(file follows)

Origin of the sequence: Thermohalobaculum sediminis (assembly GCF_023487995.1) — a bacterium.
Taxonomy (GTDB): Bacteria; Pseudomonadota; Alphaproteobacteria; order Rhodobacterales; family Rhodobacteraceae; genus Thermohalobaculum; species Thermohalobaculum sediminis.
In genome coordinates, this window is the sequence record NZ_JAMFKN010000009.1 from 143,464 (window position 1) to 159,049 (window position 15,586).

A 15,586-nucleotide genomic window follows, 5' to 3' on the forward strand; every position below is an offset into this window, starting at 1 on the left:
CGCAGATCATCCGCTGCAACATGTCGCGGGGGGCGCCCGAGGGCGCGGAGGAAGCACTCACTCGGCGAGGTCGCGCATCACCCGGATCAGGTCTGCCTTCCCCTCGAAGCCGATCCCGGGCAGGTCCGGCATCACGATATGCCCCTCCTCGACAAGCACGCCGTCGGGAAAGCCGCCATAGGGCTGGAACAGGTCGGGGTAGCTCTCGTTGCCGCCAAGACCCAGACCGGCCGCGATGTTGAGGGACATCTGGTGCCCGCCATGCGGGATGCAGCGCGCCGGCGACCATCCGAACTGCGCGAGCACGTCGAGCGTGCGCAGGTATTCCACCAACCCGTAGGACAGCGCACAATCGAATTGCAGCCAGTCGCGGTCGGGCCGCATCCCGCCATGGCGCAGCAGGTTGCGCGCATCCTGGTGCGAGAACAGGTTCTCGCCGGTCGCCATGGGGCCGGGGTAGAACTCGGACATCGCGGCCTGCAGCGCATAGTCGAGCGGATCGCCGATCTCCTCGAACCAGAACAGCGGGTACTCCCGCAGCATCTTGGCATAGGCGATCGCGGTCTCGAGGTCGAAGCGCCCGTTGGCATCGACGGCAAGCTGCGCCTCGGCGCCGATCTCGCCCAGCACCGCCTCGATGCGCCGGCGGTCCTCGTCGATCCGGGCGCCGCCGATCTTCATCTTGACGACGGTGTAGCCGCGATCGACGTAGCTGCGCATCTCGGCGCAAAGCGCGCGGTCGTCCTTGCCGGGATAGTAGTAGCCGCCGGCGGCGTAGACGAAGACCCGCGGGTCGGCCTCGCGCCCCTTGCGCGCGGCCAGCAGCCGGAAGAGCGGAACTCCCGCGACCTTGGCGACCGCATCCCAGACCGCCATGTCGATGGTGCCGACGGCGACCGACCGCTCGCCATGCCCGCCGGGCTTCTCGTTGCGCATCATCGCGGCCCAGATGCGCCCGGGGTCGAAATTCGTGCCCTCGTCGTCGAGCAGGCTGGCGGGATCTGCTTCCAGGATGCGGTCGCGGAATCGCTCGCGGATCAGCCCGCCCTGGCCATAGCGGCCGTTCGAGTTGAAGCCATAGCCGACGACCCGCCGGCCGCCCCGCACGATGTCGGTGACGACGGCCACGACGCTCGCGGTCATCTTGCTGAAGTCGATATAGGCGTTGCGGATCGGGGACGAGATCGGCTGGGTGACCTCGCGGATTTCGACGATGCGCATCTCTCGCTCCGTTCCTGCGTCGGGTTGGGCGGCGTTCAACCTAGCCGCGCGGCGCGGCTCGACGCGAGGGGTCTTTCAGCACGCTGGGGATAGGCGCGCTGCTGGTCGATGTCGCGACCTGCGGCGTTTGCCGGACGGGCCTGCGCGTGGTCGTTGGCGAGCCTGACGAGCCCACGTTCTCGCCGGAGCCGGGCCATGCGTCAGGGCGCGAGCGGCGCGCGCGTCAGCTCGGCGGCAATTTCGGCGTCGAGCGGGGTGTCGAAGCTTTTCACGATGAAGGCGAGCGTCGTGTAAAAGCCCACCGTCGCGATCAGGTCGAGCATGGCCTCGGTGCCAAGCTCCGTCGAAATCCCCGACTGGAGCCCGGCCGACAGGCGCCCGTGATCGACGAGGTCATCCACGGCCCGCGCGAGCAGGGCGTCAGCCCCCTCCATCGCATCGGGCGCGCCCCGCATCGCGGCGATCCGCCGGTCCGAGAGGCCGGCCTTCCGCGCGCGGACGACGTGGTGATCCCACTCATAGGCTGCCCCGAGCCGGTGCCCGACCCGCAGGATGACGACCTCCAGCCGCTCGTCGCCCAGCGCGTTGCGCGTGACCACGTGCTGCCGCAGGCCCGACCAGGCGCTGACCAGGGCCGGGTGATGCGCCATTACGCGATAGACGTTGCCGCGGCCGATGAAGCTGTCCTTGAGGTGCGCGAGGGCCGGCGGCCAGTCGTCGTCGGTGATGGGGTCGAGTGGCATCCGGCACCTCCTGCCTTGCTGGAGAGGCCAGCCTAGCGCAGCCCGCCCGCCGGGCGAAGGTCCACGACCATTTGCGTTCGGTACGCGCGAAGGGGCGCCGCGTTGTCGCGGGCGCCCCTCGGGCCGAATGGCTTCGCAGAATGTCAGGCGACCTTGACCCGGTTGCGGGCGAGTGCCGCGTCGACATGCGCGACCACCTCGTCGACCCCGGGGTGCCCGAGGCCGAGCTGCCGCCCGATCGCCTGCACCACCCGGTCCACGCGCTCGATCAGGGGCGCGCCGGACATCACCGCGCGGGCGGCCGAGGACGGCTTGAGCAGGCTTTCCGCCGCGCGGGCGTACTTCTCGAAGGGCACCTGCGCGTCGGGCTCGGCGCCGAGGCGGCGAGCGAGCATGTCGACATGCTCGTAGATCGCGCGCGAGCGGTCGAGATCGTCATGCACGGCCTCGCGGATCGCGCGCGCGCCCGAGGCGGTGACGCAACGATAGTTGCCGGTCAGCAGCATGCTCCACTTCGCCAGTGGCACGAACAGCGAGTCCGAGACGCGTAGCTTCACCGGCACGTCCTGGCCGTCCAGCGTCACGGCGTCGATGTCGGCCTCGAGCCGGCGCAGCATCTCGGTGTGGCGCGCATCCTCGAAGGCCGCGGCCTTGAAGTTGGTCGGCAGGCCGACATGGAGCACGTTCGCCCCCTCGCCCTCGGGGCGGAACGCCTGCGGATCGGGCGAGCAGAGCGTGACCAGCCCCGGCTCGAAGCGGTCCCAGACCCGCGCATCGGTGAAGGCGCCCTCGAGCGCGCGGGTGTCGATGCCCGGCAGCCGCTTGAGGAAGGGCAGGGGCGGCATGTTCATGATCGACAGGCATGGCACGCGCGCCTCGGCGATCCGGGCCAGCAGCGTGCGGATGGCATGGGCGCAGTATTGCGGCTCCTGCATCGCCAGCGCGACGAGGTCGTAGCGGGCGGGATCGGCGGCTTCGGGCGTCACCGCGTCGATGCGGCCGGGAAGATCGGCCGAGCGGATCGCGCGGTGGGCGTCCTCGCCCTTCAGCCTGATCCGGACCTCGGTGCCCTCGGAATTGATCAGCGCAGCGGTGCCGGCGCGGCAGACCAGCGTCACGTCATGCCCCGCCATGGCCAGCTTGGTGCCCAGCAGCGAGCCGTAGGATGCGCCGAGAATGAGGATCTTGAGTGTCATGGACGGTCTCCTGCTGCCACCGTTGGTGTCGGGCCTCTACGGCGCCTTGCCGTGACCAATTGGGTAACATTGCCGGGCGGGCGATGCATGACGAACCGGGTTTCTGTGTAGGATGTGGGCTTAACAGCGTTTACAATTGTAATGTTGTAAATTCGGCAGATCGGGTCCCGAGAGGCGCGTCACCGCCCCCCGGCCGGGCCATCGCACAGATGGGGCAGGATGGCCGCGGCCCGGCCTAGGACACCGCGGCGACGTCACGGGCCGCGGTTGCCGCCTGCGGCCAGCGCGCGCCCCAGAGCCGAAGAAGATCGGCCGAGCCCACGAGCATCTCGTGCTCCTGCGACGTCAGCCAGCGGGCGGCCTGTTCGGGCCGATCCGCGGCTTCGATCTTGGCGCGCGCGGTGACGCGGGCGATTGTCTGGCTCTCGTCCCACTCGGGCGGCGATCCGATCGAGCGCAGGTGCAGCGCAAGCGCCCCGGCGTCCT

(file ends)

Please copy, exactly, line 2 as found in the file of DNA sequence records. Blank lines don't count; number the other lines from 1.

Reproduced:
Taxonomy (GTDB): Bacteria; Pseudomonadota; Alphaproteobacteria; order Rhodobacterales; family Rhodobacteraceae; genus Thermohalobaculum; species Thermohalobaculum sediminis.